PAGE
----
Dana lives in Seattle, and Tracie lives in Germany. We are businesswomen, writers and humorists. We write about life, dating, and today's modern women.
When I heard that the 44th President of the US was coming to town to speak at the GEDANKENTANKEN World leadership Summit in Cologne, I scrambled to get a ticket. There was absolutely no way I was going to miss out on not breathing the same air and experiencing the extreme oratory charisma and intelligence of Barack Obama. And I wasn’t the only one with this sentiment: 14,000 people filled the Lanxess Arena to witness this once in a lifetime experience. I sat next to a beautiful twenty-five year old Peruvian German nurse who came from the Salzburg Austrian Alps who sold her car to experience this.
I have always been enamored with his grace, eloquence, intelligence and his ability to say what he wants to say in the highest form. The day I viewed him singing Amazing Grace at the funeral of a pastor killed in a Charleston shooting, deepened my admiration for this man. Go to Youtube, open your hearts and minds to the magnitude of the moment and get a spiritual chill.
Obama’s sister Rita Auma Obama (educated in Germany), an activist and the Executive Chairperson, of Sauti Kuu Foundation, a non-profit that helps orphans and other young people struggling with poverty in Kenya introduced him in German.
And suddenly there he was, gliding onto the stage into the spotlight where he belongs. The audience roared! A rock star was in the house! He and the interviewer took a seat at a small table center stage and with that the one hour of questions and answers began.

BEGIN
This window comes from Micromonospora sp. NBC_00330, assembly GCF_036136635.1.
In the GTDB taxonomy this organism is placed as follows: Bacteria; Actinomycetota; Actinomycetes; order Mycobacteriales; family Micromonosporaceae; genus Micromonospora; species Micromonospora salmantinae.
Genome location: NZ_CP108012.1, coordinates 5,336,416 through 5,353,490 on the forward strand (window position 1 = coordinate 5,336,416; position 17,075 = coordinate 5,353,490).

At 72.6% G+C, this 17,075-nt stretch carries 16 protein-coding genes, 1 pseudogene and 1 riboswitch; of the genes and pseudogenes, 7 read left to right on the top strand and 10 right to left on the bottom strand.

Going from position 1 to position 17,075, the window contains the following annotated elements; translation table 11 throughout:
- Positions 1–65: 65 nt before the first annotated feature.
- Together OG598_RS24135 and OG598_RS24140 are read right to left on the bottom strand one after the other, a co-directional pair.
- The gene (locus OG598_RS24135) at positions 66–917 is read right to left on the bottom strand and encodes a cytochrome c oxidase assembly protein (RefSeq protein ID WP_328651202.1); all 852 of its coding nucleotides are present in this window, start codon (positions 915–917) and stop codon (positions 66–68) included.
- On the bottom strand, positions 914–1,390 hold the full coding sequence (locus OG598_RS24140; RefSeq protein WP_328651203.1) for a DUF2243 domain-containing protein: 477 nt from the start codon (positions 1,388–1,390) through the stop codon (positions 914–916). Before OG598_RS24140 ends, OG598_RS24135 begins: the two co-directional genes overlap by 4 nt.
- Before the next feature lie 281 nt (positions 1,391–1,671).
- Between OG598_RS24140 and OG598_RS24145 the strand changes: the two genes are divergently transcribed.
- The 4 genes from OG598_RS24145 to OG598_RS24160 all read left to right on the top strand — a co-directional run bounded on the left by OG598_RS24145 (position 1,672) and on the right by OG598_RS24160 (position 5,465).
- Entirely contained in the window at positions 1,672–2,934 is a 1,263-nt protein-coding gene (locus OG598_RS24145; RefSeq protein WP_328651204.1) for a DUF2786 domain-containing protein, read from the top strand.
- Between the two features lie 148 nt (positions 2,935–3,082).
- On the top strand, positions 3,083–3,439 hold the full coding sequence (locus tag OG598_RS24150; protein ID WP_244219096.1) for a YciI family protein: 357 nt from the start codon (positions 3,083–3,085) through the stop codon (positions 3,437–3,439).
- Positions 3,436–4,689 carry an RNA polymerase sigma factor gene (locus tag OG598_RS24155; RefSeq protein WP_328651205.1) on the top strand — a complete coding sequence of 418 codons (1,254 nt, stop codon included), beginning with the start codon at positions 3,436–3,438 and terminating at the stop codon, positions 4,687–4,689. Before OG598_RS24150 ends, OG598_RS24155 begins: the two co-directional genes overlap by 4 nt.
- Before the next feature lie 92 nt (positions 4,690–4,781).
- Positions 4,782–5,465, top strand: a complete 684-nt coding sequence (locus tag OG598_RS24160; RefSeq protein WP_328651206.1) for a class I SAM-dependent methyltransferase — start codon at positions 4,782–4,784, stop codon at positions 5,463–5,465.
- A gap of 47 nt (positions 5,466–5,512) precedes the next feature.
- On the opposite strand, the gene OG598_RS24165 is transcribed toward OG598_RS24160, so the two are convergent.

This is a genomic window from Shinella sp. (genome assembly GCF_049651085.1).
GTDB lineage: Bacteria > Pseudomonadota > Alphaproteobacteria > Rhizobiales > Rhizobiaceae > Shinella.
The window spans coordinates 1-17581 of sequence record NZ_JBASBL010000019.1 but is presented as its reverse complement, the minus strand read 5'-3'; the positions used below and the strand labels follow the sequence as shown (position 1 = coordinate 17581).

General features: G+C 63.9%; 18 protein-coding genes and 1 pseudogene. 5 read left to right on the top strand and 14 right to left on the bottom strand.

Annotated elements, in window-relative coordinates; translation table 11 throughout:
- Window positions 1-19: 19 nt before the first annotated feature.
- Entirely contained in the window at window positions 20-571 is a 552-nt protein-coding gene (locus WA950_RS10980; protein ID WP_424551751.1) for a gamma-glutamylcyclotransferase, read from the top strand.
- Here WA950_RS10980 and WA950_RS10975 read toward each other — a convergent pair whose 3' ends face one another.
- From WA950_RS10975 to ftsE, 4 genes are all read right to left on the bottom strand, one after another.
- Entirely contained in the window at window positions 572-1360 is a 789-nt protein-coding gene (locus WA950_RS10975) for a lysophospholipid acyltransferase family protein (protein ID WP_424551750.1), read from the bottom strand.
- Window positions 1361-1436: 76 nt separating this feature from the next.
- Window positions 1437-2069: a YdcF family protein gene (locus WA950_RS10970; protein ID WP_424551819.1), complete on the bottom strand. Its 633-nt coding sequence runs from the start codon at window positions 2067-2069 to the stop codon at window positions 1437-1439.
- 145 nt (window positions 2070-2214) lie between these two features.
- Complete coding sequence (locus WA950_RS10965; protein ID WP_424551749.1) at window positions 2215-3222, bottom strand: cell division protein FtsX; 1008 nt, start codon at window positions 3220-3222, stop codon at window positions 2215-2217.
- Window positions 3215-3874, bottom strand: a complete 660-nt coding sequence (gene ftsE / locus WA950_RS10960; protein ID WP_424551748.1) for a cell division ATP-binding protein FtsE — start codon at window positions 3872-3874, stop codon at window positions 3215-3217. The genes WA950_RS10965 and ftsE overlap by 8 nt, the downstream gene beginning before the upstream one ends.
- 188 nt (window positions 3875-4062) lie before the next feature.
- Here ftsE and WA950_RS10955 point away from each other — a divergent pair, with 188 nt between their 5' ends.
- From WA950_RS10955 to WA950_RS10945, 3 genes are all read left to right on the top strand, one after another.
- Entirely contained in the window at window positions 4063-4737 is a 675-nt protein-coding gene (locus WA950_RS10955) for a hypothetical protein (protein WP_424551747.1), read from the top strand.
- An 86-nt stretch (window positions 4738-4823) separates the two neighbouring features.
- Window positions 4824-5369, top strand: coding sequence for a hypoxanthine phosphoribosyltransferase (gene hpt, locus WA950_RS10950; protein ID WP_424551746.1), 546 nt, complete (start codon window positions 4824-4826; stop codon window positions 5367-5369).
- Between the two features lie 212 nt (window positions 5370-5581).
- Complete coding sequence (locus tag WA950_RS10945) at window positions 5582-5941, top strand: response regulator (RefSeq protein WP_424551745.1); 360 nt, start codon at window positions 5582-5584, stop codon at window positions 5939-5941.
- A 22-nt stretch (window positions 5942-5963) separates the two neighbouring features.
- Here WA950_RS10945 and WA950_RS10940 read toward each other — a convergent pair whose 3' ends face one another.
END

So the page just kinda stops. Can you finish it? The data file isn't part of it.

Here are some highlights:
President Obama said that one of the greatest things about leaving the presidency was that he and Michelle could live their lives without having so many people around. That they now have the time to rediscover each other. More time to spend with their girls and just read a book.
One of the first things he did when he left office was to learn to make the coffee machine work. Tasted terrible. Laughter. He fights with wife and youngest daughter for closet space. Laughter.
Six months before leaving office, he began to consider what he would do with the rest of his life. He was after all, one of the youngest elected presidents and would be one of the youngest retiring presidents. He wanted to be productive and so he asked himself what he deeply cared about. Amongst those things are climate change and growing inequality in our societies. “…significant change is a group effort,” he said. Applause. Indeed, The Obama Foundation wants to support young leaders all across the globe in their efforts to make change for a better world.
He drew applause when he said that one of the most important things he has learned to do is to listen. “That is the first requirement of being a great leader: hearing and feeling what people care about.”
How does a good leader manage to keep ego out of the process?
“The vanity that comes along with seeing your name in lights and the applause doesn’t last very long. What will keep you going as an effective leader is the work. My advice to young people going into politics or leading an NGO or any leadership situation is to focus on what you want to do, not what you want to be. People say that they want to be president, prime minister or chancellor but when they get there they don’t know what to do with it because the goal is to be somebody. If we focus on what we want to get done, we can always make a difference–holding a specific office or position is not a requirement for this.” Applause.